The launch of historian and columnist Ramachandra Guha’s latest anthology, Makers of Modern India in the city was as much about what he’d included in the book as what he’d left out.
Makers of Modern India, edited and introduced by Guha, features fascinating excerpts of the writings of 19 influential Indian political thinker-activists whom he has chosen not just for how they shaped the formation of our republic, but also for how original their ideas were, and how accessible and relevant their words remain to this day.
“This is one of Penguin India’s most important non-fiction books of the year, and it comes, fittingly, at the end of a year of celebrations of the 60th anniversary of the Indian Republic,” said Kamini Mahadevan of Penguin India, introducing the book to the packed audience at the Ballroom at Vivanta by Taj, Connemara.
The book begins with the writings of Raja Rammohan Roy, whom Guha calls ‘The First Liberal’, and then proceeds chronologically to cover the works of great thinkers up into the 1960s, some well-known, such as Gandhi, Nehru, Tagore and Ambedkar, some almost forgotten, such as Kalmadevi Chattopadhyay, Tarabai Shinde and Jotirao Phule, and some rather controversial, such as Jinnah and M.S. Golwalkar.
At various points during his lively, nearly hour-long speech, Guha defended and explained his choices, whether it was the controversial inclusions: “These men shaped India; for good or bad, you have to decide. I have to keep my ideological biases apart, that’s my job as a scholar”, or apparently glaring exclusions: “I left out people such as Subhas Chandra Bose, Vallabhbhai Patel or even Indira Gandhi because they haven’t left behind a legacy of original written work. They were actors, not thinkers.”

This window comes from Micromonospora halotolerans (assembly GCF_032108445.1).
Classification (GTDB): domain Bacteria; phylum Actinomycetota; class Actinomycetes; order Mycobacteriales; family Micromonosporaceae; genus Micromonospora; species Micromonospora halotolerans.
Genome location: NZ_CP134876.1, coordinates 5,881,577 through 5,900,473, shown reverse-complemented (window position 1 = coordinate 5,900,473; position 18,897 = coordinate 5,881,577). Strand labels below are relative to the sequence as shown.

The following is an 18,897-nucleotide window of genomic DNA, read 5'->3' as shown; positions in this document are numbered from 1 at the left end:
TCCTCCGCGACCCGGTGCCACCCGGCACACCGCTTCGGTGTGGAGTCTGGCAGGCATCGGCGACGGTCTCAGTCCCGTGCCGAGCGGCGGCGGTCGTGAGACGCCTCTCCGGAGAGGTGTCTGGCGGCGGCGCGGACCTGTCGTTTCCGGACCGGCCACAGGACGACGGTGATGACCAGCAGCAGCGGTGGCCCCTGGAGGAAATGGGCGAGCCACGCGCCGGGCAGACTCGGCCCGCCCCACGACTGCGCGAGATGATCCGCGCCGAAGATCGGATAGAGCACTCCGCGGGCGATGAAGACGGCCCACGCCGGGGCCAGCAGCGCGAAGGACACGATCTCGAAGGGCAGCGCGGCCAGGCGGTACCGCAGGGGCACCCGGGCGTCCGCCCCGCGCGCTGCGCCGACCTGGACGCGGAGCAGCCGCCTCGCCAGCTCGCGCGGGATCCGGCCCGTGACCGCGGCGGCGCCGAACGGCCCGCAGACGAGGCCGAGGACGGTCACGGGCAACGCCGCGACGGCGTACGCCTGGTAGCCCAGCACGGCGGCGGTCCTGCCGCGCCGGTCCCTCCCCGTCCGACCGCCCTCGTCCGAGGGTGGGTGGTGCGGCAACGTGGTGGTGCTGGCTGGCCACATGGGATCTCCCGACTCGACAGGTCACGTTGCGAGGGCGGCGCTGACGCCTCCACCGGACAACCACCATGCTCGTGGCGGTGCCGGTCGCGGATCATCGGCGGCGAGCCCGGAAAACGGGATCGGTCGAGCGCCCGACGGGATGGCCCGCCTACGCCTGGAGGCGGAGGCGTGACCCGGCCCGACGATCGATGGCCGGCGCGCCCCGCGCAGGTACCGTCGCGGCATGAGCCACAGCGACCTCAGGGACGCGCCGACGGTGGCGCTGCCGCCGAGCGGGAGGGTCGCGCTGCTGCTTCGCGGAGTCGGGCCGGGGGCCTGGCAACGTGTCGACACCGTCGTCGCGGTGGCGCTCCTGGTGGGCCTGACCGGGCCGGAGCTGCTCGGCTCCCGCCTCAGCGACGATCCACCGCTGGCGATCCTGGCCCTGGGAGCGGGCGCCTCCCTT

In response to other omissions brought up by the crowd, such as those of Kamaraj or Annadurai, he welcomed other scholars to do follow up volumes to this 500-odd page work. “I hope to spark many more volumes on other thinkers – the history of ideas has been very neglected by Indian historians,” he said. “I’ve given a mere glimpse, and it’s a fat book already! This is an attempt to start a debate, not close it.”
The other running theme of the evening was encapsulated in a witty yet poignant and at times downright poetic speech by former West Bengal governor Gopalkrishna Gandhi, who launched the book. “The book betokens a very real sense of loss… we had him and him and her too – where are they now?” he said. “How truly they cautioned us, admonished us and put steel into our spines. Whither have they gone?”
Guha addressed this loss in his own direct, energetic and no-nonsense style (which he, in a characteristic cricket metaphor likened to the ‘orthodoxy of Gambhir’ after the ‘sparkle of Sehwag’ in Gandhi’s speech). “Yes, no politician or social reformer writes or thinks like this anymore, but we have this remarkable resource available to us, in the form of their writings,” he said. “What we should worry about is that so many of us are ignorant of this legacy.”
These works, he pointed out, were not just of archival interest but just as relevant today. This hit home powerfully in the few passages he read out – a chillingly prophetic essay by the relatively obscure Marathi scholar Hamid Dalwai, in which he foreshadows the Ayodhya and Babri Masjid issue, to a pithy piece by E. V. Ramaswami about religious gurus in the 1920s that could have been written today.
The question and answer session that followed was typically Guha – covering a number of subjects, from NCERT’s new history text books to L.K. Advani’s rath yatra, and at all times spirited, well-informed and highly opinionated. And, judging by the strongly-worded suggestions from members of the audience, it may spawn a sequel or two to Makers of Modern India.